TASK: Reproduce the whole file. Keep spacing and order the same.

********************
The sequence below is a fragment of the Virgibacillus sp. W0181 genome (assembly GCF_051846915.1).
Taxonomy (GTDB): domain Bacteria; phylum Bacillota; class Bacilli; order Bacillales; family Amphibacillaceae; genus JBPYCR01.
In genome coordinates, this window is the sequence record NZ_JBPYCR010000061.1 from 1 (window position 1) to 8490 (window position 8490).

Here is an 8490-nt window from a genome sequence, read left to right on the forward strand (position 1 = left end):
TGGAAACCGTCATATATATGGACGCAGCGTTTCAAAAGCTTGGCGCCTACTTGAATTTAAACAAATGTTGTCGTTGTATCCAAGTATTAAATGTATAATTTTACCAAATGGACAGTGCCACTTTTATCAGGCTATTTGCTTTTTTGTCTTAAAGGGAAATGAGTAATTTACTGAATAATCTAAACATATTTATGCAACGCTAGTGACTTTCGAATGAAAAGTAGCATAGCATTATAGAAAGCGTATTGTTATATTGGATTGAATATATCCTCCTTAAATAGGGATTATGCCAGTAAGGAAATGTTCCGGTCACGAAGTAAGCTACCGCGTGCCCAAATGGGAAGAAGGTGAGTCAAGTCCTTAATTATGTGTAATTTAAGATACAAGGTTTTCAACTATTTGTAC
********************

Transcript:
The sequence below is a fragment of the Virgibacillus sp. W0181 genome (assembly GCF_051846915.1).
Taxonomy (GTDB): domain Bacteria; phylum Bacillota; class Bacilli; order Bacillales; family Amphibacillaceae; genus JBPYCR01.
In genome coordinates, this window is the sequence record NZ_JBPYCR010000061.1 from 1 (window position 1) to 8490 (window position 8490).

Here is an 8490-nt window from a genome sequence, read left to right on the forward strand (position 1 = left end):
TGGAAACCGTCATATATATGGACGCAGCGTTTCAAAAGCTTGGCGCCTACTTGAATTTAAACAAATGTTGTCGTTGTATCCAAGTATTAAATGTATAATTTTACCAAATGGACAGTGCCACTTTTATCAGGCTATTTGCTTTTTTGTCTTAAAGGGAAATGAGTAATTTACTGAATAATCTAAACATATTTATGCAACGCTAGTGACTTTCGAATGAAAAGTAGCATAGCATTATAGAAAGCGTATTGTTATATTGGATTGAATATATCCTCCTTAAATAGGGATTATGCCAGTAAGGAAATGTTCCGGTCACGAAGTAAGCTACCGCGTGCCCAAATGGGAAGAAGGTGAGTCAAGTCCTTAATTATGTGTAATTTAAGATACAAGGTTTTCAACTATTTGTAC